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    Not too long ago I purchased an old 11x14 easel in good mechanical condition, though some area's had begun to rust while others had paint flaking. I sanded it down and painted the paper area flat black. I've not noticed any difference, though I do have to insert paper to get an image bright enough to focus on.
     
  7. smieglitz

    smieglitz Member

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    A "proper darkroom worker" is not going to be focusing on the surface of an easel but rather will be using a sheet of the same paper they are printing on to focus upon. The thickness of the paper makes a difference in sharpness of the prints. Some workers actually attach a cut-out of their favorite paper to the grain magnifier to correct for the difference in focusing plane.

    Either do that or paint the easel black. Personally, I'd paint the easel black, especially if you are doing any color work. In color printing, the reflection of the easel color through the back of the paper can affect the color balance of the resultant print.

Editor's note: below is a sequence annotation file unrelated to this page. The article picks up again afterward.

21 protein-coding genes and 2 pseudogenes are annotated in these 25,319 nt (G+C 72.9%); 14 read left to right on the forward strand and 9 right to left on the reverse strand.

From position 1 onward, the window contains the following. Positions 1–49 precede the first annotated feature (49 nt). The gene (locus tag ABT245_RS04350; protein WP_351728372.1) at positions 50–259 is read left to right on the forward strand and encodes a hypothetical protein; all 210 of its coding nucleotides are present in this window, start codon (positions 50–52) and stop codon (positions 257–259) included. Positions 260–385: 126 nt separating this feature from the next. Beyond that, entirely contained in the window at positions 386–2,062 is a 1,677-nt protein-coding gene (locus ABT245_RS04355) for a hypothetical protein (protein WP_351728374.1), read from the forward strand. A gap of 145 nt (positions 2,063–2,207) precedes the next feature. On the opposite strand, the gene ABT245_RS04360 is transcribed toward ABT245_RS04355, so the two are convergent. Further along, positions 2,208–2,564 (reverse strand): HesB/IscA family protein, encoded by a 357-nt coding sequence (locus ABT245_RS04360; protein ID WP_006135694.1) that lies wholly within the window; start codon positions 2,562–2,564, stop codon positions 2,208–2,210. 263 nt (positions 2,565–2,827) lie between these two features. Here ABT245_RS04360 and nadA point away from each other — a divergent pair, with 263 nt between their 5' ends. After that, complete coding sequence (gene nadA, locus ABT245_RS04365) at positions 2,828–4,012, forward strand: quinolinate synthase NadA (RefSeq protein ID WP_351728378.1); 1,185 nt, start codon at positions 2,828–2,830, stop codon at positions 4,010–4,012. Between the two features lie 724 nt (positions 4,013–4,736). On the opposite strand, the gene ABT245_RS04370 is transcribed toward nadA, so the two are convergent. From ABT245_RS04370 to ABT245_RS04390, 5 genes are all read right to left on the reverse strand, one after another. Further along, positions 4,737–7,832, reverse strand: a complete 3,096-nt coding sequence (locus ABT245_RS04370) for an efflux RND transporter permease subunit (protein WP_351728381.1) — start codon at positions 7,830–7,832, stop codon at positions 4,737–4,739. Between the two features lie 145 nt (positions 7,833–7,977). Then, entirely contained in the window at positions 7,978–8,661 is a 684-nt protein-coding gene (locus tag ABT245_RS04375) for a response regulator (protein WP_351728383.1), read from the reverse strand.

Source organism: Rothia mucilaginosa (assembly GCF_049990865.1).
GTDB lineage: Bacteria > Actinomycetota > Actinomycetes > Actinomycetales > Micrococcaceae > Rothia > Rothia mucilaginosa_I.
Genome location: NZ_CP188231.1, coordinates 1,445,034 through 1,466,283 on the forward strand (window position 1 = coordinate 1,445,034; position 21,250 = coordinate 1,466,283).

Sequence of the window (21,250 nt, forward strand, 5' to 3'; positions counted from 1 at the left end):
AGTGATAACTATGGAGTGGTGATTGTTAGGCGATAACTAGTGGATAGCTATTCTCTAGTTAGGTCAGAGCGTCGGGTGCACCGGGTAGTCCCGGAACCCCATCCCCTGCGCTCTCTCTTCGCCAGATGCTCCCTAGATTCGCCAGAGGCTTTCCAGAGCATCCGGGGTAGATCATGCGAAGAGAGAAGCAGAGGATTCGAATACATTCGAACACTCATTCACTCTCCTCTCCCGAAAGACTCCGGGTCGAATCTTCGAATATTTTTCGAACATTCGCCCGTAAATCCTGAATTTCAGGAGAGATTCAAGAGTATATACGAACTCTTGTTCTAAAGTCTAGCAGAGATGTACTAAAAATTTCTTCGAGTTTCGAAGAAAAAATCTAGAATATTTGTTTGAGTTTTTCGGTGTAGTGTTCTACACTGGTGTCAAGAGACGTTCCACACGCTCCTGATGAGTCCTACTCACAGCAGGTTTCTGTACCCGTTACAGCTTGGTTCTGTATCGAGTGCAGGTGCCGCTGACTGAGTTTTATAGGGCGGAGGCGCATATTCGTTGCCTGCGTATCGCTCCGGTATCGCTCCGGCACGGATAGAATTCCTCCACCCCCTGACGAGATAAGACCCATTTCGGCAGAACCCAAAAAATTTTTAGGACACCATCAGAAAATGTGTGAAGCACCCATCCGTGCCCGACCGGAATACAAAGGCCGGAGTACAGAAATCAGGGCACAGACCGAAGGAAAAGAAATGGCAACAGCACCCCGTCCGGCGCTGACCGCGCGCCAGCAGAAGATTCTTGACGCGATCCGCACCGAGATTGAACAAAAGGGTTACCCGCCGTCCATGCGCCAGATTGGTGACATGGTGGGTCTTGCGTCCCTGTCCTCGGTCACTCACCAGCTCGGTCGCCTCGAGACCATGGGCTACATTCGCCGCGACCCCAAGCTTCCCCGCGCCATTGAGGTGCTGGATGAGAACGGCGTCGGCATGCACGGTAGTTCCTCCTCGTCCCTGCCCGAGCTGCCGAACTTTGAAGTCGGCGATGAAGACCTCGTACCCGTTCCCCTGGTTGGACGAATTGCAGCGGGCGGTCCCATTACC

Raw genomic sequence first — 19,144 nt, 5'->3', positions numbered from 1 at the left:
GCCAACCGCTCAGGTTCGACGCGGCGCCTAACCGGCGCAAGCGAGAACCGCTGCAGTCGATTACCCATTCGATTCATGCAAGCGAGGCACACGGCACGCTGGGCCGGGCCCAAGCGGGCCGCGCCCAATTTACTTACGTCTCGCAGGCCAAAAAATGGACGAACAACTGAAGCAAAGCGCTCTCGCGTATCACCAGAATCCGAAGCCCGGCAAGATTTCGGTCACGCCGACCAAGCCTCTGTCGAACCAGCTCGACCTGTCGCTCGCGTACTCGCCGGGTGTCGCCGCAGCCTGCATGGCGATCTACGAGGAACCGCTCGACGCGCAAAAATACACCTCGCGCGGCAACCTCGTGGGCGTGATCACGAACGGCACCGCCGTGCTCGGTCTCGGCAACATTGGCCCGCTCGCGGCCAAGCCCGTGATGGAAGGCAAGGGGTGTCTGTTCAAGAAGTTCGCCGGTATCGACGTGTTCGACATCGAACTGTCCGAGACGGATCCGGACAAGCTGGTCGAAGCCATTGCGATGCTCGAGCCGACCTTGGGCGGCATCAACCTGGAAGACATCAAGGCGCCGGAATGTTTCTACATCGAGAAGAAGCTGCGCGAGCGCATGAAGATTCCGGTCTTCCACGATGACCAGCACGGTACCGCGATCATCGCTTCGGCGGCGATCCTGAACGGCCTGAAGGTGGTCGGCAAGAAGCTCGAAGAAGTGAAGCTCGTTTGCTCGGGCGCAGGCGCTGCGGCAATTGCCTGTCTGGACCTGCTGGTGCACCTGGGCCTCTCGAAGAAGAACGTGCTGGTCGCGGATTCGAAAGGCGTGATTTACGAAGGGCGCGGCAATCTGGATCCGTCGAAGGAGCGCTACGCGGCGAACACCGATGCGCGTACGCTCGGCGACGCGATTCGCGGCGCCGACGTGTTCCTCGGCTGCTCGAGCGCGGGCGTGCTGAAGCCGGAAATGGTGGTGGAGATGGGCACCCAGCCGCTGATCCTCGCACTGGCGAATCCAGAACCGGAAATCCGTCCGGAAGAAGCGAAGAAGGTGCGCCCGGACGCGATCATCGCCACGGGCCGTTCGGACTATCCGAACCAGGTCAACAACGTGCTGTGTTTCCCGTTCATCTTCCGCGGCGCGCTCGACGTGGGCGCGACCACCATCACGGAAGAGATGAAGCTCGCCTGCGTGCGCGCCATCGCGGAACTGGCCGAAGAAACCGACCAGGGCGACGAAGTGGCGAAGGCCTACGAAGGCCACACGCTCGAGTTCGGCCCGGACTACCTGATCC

Joe
     
  8. Ronald Moravec

    Ronald Moravec Member

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    Have an old Saunders that came black. A pain to use.

    Slip a black paper under a 5x7 and make a plain one. See if there is a difference.
     
  9. RAP

    RAP Member

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    Well, my 11x14 easel is painted black. I gave it a quick sanding, blades and all with fine grit sand paper just to rough up the surface so the paint would hold better. Then I spray painted it flat black.

    I also took a small lawn mower blade and shaped it to fit the bottom blade of the easel and then epoxied down.

    My paper sits about as flat as possible on the easel.

    Innovations often lead to inventions.
     
  10. Bob F.

    Bob F. Member

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    Decided to see what if any difference the easel colour has on B&W prints so....